Still looking for your Christmas tree?

Tall ones? Yeah, they're in short supply

BY JOHN HUNTER
Posted 12/6/18

According to the North Carolina Christmas Tree Association in Boone, the state is seeing a limited supply of Fraser fir trees compared to years past. Fraser fir trees represent almost all of the species grown in the state. Some 1,300 growers produce them across roughly 40,000 acres in North Carolina. North Carolina produces more than 20 percent of the real Christmas trees grown in the United States.

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Still looking for your Christmas tree?

Tall ones? Yeah, they're in short supply

Posted

If you haven’t found your Christmas tree yet this year, be prepared: it might look more like Charlie Brown’s scrawny tree than a Rockefeller Center-worthy Fraser fir.

That’s because the United States is experiencing a Christmas tree shortage, limiting the selection and quality of trees and raising the costs for some consumers.

“We are getting down to the last trees of any height right now,” said Teri Phillips, who along with her husband Al own Phillips Farms of Chatham on Hanks Chapel Road in Pittsboro.

“My husband has gone to try to see if we can get any larger trees” she said. “We have been dealing with growers in Allegheny County for 20 years. Last year was tough. This year is a little tougher.”

According to the North Carolina Christmas Tree Association in Boone, the state is seeing a limited supply of Fraser fir trees compared to years past. Fraser fir trees represent almost all of the species grown in the state. Some 1,300 growers produce them across roughly 40,000 acres in North Carolina. North Carolina produces more than 20 percent of the real Christmas trees grown in the United States.

The economy, the weather, and wildlife have played a part in the shortage of Christmas trees.

In 2008, the United States was in the middle of the Great Recession. Farmers planted fewer trees as the economy tanked. Because it takes around 10 years for a seven-foot tree to grow, consumers are now seeing the results.

Droughts and wildfires struck western North Carolina in 2016, and destroyed tree crops in many counties.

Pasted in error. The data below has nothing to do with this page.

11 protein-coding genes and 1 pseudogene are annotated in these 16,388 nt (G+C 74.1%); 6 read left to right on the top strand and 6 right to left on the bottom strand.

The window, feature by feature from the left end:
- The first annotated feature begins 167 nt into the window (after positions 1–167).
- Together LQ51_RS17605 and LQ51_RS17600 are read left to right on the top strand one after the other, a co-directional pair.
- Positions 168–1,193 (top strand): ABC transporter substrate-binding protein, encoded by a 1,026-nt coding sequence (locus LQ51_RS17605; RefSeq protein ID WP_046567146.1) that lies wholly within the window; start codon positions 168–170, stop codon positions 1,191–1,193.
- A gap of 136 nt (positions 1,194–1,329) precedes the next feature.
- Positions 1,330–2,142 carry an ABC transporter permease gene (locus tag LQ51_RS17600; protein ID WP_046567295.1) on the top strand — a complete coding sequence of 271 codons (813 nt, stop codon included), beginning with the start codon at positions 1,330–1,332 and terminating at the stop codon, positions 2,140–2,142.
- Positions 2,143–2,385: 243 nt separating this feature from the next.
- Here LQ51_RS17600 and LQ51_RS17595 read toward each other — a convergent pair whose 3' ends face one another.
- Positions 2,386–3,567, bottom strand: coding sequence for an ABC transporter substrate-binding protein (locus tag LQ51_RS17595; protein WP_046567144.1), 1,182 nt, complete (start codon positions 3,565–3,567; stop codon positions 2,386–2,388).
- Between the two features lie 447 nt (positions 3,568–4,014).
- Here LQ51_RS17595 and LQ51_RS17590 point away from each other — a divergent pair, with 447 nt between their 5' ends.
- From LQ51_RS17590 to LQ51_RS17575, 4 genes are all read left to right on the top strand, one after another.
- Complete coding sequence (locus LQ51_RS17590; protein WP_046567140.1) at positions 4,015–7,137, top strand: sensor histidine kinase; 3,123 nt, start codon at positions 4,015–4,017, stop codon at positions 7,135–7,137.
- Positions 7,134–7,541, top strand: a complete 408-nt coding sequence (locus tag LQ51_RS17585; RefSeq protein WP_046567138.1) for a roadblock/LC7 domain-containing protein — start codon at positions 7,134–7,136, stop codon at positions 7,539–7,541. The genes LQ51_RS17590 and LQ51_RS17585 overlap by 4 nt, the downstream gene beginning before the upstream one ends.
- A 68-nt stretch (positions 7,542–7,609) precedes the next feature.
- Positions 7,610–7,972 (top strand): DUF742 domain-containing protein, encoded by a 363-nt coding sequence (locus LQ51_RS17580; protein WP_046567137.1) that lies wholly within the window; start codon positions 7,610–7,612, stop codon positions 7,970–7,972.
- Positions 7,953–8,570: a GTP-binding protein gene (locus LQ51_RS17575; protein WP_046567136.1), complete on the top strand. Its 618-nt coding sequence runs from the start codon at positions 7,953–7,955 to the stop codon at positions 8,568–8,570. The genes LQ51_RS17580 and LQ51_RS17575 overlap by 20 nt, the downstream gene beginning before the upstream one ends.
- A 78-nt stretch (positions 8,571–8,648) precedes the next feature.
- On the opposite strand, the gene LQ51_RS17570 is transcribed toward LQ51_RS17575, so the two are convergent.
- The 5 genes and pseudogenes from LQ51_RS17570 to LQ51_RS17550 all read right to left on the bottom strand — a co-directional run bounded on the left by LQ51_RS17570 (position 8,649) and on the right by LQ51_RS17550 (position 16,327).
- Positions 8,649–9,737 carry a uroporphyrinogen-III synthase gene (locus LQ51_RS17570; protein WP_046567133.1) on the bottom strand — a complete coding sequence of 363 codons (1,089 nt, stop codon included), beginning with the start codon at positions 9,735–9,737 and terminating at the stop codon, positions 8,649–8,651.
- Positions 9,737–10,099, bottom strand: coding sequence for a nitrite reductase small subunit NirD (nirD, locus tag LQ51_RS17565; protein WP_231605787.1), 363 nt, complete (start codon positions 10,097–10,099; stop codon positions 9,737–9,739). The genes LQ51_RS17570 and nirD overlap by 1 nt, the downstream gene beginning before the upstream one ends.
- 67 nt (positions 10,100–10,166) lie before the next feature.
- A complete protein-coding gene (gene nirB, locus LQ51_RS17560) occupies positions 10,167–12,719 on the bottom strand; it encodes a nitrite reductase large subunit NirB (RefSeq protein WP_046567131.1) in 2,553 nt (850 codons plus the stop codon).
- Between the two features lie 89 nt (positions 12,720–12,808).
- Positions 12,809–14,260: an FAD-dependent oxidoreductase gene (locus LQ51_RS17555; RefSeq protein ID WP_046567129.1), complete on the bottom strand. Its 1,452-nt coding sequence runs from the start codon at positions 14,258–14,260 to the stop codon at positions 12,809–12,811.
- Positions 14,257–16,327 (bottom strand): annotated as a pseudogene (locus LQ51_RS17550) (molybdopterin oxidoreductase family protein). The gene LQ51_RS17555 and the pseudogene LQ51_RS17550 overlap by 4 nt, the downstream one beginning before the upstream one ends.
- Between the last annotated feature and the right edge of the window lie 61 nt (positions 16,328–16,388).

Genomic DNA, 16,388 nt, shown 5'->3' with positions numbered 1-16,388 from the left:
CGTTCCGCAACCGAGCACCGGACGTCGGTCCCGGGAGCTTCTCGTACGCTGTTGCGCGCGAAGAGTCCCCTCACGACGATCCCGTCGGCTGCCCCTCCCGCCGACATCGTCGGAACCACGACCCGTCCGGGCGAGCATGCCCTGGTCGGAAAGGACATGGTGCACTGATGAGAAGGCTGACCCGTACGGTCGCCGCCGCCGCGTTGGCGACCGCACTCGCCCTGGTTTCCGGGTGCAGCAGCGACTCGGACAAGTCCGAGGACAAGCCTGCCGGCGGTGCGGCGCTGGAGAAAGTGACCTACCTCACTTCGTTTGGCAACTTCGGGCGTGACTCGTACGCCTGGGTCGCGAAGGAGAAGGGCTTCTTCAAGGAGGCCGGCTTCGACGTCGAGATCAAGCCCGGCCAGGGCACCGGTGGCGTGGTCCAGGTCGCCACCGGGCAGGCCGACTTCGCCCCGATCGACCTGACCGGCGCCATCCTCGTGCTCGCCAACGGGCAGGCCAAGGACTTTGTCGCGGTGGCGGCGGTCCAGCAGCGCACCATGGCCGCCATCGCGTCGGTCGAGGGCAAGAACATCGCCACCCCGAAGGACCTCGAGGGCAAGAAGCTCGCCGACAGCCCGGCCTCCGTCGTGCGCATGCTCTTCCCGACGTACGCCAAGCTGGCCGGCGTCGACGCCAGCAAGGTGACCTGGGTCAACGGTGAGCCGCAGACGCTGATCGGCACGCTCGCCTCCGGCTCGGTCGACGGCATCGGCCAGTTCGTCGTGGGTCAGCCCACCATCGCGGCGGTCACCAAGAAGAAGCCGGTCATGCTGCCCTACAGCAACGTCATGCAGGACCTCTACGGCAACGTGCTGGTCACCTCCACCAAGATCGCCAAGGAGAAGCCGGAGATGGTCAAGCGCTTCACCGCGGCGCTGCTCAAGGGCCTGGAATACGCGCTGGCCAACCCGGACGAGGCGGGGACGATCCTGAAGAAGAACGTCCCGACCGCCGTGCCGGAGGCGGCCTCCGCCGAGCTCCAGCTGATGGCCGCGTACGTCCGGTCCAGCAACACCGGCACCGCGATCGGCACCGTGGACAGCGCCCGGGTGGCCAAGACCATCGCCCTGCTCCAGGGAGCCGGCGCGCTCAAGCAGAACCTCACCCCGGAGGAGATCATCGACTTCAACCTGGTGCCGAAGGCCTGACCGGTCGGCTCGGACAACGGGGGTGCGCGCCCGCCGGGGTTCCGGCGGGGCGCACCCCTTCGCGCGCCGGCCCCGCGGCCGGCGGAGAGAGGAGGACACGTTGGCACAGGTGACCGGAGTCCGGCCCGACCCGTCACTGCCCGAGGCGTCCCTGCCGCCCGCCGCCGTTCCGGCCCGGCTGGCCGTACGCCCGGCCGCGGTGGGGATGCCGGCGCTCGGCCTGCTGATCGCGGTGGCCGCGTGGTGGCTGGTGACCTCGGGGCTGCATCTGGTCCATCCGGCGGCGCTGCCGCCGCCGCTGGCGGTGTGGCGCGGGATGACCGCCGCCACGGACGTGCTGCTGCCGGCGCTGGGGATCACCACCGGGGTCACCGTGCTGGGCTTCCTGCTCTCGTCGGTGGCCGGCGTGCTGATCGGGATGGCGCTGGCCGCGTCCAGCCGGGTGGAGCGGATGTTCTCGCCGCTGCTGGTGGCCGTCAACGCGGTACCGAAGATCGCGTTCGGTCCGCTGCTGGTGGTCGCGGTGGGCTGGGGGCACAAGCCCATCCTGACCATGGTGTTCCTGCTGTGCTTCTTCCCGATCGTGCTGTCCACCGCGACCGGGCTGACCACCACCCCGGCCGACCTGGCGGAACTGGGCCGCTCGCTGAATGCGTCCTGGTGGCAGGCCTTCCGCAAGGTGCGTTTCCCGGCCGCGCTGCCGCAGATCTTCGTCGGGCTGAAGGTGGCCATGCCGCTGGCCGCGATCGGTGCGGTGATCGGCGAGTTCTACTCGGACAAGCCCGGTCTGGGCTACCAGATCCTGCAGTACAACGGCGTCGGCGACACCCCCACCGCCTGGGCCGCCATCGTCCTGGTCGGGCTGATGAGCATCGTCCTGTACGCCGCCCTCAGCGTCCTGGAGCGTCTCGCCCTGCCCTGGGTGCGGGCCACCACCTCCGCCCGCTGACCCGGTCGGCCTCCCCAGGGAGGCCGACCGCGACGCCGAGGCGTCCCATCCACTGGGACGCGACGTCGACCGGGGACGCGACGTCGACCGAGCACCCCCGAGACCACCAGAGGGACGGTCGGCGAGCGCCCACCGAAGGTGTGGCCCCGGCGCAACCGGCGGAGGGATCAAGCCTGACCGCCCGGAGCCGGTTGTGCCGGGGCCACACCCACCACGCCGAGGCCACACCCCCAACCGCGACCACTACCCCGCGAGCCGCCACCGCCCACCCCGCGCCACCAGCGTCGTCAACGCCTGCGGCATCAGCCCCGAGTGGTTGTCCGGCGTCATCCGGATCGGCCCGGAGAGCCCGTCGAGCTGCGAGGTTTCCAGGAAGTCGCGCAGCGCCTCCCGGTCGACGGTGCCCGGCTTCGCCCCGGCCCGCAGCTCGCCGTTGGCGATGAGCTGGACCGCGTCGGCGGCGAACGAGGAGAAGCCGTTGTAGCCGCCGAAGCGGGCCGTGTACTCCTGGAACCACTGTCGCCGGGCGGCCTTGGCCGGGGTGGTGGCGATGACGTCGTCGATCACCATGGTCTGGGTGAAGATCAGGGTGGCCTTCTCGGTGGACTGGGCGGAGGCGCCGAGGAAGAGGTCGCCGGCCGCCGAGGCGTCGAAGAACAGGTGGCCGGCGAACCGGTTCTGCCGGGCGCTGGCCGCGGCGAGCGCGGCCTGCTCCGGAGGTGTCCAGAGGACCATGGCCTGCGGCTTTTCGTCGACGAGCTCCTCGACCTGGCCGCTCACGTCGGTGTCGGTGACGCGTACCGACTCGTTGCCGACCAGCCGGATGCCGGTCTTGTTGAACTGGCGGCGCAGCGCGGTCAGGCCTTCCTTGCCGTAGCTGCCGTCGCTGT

“Dry conditions delay the seedlings growing and can delay your crop,” Phillips said.
And wildlife has also played a factor.

“When the trees bud, you have to keep deer out,” Phillips said. “Deer will eat the full buds and you can lose a whole year’s crop that way,” Phillips said.

Still, the National Christmas Tree Association says that the shortage isn’t as bad as reported by some retailers.

According to the NCTA, 27.4 million trees were sold last year. The NCTA estimates that nearly the same number will be sold this year. Similar concerns were raised last year about a Christmas tree shortage. But a nationwide survey conducted by the NCTA showed that the industry saw little impact.

The survey showed that the average tree cost around $74.70 in 2016. In 2017, the same number of trees were produced, and the cost rose only about 30 cents per tree.
Phillips said that the industry has ebbs and flows.

“The supply goes up and down,” she said. “This year has been a tougher for sure.”
“But we’ve still got a great supply of three- to five-foot trees this year,” Phillips said. “If you’re looking for anything taller, you don’t want to wait any longer. The supplies are running out, not just here, but everywhere.”

Association says that the shortage isn’t as bad as reported by some retailers.

According to the NCTA, 27.4 million trees were sold last year. The NCTA estimates that nearly the same number will be sold this year. Similar concerns were raised last year about a Christmas tree shortage. But a nationwide survey conducted by the NCTA showed that the industry saw little impact.

The survey showed that the average tree cost around $74.70 in 2016. In 2017, the same number of trees were produced, and the cost rose only about 30 cents per tree.

Phillips said that the industry has ebbs and flows.

“The supply goes up and down,” she said. “This year has been a tougher for sure.”
“But we’ve still got a great supply of three- to five-foot trees this year,” Phillips said. “If you’re looking for anything taller, you don’t want to wait any longer. The supplies are running out, not just here, but everywhere.”

Christmas, Trees

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